It’s a four man show this week as Damon Fillman and John Drawdy join myself and Perry. It’s a longer than usual episode too, we also ran into some technical issues so apologies if there are any audio oddities.
In this episode we discuss why it matters that Crysis isn’t coming to XBLA, or rather whether there needs to be more distinction on the different parts of the marketplace. We also hit on the Indie Game Summer Uprising as well as the recent public argument between Team Meat and Zen Studios.
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A few days back Zen Studios sought to defend Microsoft from the consistent attacks by naysayers. In a press statement they not only detailed their own positive experience, but …
It seems like everyone likes to gang up on Microsoft, but I’m not sure why. Maybe it’s for attention, maybe it’s from bitterness, maybe they’re ignorant to the goings on behind the scenes, and maybe, just maybe, their beef with MS is justified. But honestly I’m tired of what I largely consider to be whining. I just want to break out the world’s smallest violin and play a sad song for them. I realize that sometimes the process developers must follow complying with Xbox Live is tough, but that’s why we don’t get several patches for a game, why we have the most secure network, and why we as consumers are happy with our service.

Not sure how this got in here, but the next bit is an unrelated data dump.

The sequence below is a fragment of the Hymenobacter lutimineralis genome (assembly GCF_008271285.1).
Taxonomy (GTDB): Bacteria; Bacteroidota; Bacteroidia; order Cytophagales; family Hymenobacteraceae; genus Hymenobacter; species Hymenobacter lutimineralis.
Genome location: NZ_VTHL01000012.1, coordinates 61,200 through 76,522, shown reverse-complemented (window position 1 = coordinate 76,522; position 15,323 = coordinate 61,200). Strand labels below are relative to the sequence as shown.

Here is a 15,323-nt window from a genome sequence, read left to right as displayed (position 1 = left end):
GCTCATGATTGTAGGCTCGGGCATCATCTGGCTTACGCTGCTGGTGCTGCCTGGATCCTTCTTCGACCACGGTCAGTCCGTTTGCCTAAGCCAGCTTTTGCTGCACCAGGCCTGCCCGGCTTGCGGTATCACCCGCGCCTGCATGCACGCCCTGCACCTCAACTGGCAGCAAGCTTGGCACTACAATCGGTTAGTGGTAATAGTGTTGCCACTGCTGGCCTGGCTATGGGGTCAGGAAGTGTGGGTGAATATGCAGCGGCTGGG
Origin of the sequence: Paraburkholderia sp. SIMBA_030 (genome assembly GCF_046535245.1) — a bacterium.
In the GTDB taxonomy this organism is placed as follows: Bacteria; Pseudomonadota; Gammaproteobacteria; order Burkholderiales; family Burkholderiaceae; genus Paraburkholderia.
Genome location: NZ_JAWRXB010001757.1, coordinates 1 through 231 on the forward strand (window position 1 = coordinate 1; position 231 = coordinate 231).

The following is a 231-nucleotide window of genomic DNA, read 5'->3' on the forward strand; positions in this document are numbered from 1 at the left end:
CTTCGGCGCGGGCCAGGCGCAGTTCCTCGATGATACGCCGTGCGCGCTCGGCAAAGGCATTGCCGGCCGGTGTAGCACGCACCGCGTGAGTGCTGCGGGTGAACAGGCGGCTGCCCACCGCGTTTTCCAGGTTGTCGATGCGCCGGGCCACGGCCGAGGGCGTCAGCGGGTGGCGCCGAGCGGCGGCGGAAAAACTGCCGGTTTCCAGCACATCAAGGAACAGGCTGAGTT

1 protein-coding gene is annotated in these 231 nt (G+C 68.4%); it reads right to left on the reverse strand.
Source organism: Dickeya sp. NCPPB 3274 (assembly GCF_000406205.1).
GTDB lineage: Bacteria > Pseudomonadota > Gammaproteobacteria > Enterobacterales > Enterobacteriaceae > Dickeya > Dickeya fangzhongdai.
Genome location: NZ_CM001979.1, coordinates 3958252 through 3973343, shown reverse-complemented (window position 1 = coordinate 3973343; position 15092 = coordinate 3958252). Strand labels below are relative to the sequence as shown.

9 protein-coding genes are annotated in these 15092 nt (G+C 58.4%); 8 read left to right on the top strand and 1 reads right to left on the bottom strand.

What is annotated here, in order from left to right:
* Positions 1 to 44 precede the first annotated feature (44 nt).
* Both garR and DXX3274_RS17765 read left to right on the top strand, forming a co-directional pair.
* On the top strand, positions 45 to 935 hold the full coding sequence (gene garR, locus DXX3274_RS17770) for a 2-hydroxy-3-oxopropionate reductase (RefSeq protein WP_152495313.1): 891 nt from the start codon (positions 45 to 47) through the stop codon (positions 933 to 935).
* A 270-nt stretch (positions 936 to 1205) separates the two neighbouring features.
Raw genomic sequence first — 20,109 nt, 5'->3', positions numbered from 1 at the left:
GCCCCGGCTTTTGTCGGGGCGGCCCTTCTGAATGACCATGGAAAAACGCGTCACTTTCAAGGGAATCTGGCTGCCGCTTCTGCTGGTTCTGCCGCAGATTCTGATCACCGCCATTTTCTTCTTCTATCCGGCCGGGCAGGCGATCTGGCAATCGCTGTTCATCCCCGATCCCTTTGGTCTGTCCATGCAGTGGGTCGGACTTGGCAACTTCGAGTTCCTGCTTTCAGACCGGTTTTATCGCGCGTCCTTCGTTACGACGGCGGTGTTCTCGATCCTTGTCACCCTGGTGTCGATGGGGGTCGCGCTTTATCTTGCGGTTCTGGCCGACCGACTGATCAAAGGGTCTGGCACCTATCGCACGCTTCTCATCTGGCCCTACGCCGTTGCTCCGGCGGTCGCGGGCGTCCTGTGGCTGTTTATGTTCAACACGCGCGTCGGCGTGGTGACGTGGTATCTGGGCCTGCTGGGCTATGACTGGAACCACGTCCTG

What’s coming next may seem a little sharp to some. Please remember that this is an editorial, so it’s my opinion, and mine only.
They say imitation is the best form of flattery, but is this truly the case when it comes to video games? Many of you know about the Splosion Man rip off MaXplosion for iOS, which Twisted Pixel took in stride and in return had their own fun. Now there is a Super Meat Boy rip off called Tobar which appears on iOS as well. This is in no way, shape or form a coincidence as you can see for yourself; square main character, check, buzz saws everywhere, check, wall jumping and sliding, check. Read what Edmund McMillen, the co-creator of Super Meat Boy, said to Destructoid on the issue after the break.
Fairwood Studios who create songs for the Rock Band Network went to Twitter to announce their final Super Meat Boy remix. The remix is of World 3’s Salt Factory …
Super Meat Boy took 18 months to develop, and through out that year and a half many changes were made to this meaty game. Nothing was set in stone until the very end of this journey. Everything went through close examination to decide if it was the best it could be, including unlockable characters, the levels, menus, and even Meat Boy himself. Find out why some of these things where changed and why others were axed all together.